Tours suspended after death at Wakefield mining museum

National Coal Mining Museum
Image caption The museum is due to reopen on Thursday

Underground tours at the National Coal Mining Museum in Wakefield have been temporarily suspended after a mineworker was killed there.

The man was employed by contractors extending an underground roadway when he became trapped by machinery.

The 58-year-old has not yet been formally identified. A post-mortem examination is being carried out.

An investigation is under way by the Health and Safety Executive's Mines Inspectorate and West Yorkshire Police.

The museum was closed on Tuesday and Wednesday "as a mark of respect" and is due to reopen on Thursday.

'Stringent regulations'

The museum said the underground tour "would remain closed up to and including Sunday 30th January at the earliest".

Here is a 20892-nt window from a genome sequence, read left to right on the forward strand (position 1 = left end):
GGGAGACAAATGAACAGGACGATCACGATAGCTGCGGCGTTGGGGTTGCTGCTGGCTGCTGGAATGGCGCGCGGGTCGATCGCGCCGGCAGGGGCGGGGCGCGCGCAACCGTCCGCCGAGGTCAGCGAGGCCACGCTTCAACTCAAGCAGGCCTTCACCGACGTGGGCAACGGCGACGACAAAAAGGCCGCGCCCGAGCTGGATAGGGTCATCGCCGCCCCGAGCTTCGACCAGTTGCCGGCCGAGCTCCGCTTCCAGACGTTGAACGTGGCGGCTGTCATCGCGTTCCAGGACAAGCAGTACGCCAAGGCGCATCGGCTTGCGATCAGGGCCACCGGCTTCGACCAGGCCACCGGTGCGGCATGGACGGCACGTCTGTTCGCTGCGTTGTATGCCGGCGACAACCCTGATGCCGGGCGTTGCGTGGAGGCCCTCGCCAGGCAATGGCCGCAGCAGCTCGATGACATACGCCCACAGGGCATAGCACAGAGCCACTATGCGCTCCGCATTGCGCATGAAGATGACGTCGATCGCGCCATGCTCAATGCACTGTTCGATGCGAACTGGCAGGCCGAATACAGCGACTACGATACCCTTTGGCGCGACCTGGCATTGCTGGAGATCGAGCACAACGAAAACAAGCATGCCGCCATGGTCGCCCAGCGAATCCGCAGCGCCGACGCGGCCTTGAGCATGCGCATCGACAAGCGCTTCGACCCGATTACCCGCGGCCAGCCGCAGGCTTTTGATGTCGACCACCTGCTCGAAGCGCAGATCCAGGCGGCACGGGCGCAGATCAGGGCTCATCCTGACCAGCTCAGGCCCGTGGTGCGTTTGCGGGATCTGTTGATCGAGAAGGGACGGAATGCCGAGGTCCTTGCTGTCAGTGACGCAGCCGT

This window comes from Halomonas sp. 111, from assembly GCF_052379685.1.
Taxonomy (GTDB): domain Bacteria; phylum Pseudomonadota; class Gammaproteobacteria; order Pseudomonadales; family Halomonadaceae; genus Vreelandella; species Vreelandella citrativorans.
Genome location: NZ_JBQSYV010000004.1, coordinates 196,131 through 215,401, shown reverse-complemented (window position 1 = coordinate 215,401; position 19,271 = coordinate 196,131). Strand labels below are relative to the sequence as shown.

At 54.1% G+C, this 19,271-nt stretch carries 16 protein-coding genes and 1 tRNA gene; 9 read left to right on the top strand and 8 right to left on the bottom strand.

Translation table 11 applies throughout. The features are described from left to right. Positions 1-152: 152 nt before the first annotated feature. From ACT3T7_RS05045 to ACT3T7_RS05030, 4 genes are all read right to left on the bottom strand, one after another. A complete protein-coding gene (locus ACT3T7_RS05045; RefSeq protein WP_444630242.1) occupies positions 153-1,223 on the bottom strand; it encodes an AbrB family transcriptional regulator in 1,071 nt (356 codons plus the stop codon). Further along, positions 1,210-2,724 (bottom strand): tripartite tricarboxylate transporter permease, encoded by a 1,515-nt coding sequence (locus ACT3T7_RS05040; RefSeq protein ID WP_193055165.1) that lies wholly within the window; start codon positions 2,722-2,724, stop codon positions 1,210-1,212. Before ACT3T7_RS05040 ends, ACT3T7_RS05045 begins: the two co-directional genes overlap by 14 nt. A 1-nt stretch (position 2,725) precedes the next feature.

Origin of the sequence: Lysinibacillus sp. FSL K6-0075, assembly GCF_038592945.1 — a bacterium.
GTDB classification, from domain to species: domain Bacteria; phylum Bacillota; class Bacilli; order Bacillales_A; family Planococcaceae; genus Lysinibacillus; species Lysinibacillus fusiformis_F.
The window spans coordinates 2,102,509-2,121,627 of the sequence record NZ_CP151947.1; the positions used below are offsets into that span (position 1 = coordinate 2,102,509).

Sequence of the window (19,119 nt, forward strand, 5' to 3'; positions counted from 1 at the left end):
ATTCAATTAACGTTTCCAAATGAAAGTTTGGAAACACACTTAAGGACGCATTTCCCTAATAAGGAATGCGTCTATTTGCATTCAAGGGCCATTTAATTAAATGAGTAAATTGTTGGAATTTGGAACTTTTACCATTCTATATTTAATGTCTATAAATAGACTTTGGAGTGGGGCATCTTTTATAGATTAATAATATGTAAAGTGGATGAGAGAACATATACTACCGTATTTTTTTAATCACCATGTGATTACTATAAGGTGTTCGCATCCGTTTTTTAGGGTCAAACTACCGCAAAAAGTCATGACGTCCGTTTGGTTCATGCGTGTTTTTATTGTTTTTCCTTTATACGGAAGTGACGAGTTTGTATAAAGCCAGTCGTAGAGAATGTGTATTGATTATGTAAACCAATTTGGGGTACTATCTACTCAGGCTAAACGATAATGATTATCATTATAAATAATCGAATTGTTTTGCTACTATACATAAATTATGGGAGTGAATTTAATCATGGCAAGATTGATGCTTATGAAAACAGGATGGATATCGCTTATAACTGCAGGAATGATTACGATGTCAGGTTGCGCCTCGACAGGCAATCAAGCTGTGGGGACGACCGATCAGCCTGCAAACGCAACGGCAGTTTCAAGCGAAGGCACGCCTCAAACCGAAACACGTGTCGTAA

The tours are a popular attraction at the museum, with visitors able to go 450ft down one of the oldest working mines in England.

In a statement, the former Caphouse Colliery at Overton said the man had been working on a project to extend the museum's underground tour when it is understood he became trapped by the machinery being used.

The accident happened before the museum was open to the public and the museum said "at no time was there any danger to visitors".

The statement said: "Although no longer a working coal mine, the museum still operates under the stringent regulations of Mines and Quarries Health and Safety legislation, regulated by HM Inspectorate of Mining."

It added: "The museum would like to extend its deepest sympathy to his family, friends and colleagues."

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